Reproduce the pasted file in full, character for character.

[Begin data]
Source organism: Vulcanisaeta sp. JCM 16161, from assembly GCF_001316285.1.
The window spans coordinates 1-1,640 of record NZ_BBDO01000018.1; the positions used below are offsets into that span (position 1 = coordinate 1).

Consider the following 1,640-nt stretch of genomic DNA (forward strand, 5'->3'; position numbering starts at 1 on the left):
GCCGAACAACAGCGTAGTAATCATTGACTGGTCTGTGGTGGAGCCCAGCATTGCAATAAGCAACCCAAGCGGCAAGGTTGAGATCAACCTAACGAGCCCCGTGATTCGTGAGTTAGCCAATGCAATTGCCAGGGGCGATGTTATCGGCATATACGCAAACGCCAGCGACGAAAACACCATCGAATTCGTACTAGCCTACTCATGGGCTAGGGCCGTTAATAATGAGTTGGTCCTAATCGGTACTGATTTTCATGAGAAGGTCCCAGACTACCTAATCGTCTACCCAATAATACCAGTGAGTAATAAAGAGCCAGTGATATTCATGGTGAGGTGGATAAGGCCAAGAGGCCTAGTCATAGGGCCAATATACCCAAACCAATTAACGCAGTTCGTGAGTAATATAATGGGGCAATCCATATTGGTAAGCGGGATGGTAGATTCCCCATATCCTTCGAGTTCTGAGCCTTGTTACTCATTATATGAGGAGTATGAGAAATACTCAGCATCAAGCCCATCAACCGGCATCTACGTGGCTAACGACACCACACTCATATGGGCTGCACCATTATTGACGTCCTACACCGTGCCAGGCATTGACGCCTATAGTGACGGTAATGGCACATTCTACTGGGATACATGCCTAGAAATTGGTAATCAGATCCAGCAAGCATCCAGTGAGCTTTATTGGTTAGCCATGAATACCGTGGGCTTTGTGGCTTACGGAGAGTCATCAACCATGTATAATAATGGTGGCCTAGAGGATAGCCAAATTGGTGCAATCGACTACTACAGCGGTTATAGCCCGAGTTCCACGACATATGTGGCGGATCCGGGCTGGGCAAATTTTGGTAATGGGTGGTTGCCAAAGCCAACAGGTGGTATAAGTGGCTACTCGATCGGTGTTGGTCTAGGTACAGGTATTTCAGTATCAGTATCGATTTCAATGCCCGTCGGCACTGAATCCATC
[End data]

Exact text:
Source organism: Vulcanisaeta sp. JCM 16161, from assembly GCF_001316285.1.
The window spans coordinates 1-1,640 of record NZ_BBDO01000018.1; the positions used below are offsets into that span (position 1 = coordinate 1).

Consider the following 1,640-nt stretch of genomic DNA (forward strand, 5'->3'; position numbering starts at 1 on the left):
GCCGAACAACAGCGTAGTAATCATTGACTGGTCTGTGGTGGAGCCCAGCATTGCAATAAGCAACCCAAGCGGCAAGGTTGAGATCAACCTAACGAGCCCCGTGATTCGTGAGTTAGCCAATGCAATTGCCAGGGGCGATGTTATCGGCATATACGCAAACGCCAGCGACGAAAACACCATCGAATTCGTACTAGCCTACTCATGGGCTAGGGCCGTTAATAATGAGTTGGTCCTAATCGGTACTGATTTTCATGAGAAGGTCCCAGACTACCTAATCGTCTACCCAATAATACCAGTGAGTAATAAAGAGCCAGTGATATTCATGGTGAGGTGGATAAGGCCAAGAGGCCTAGTCATAGGGCCAATATACCCAAACCAATTAACGCAGTTCGTGAGTAATATAATGGGGCAATCCATATTGGTAAGCGGGATGGTAGATTCCCCATATCCTTCGAGTTCTGAGCCTTGTTACTCATTATATGAGGAGTATGAGAAATACTCAGCATCAAGCCCATCAACCGGCATCTACGTGGCTAACGACACCACACTCATATGGGCTGCACCATTATTGACGTCCTACACCGTGCCAGGCATTGACGCCTATAGTGACGGTAATGGCACATTCTACTGGGATACATGCCTAGAAATTGGTAATCAGATCCAGCAAGCATCCAGTGAGCTTTATTGGTTAGCCATGAATACCGTGGGCTTTGTGGCTTACGGAGAGTCATCAACCATGTATAATAATGGTGGCCTAGAGGATAGCCAAATTGGTGCAATCGACTACTACAGCGGTTATAGCCCGAGTTCCACGACATATGTGGCGGATCCGGGCTGGGCAAATTTTGGTAATGGGTGGTTGCCAAAGCCAACAGGTGGTATAAGTGGCTACTCGATCGGTGTTGGTCTAGGTACAGGTATTTCAGTATCAGTATCGATTTCAATGCCCGTCGGCACTGAATCCATC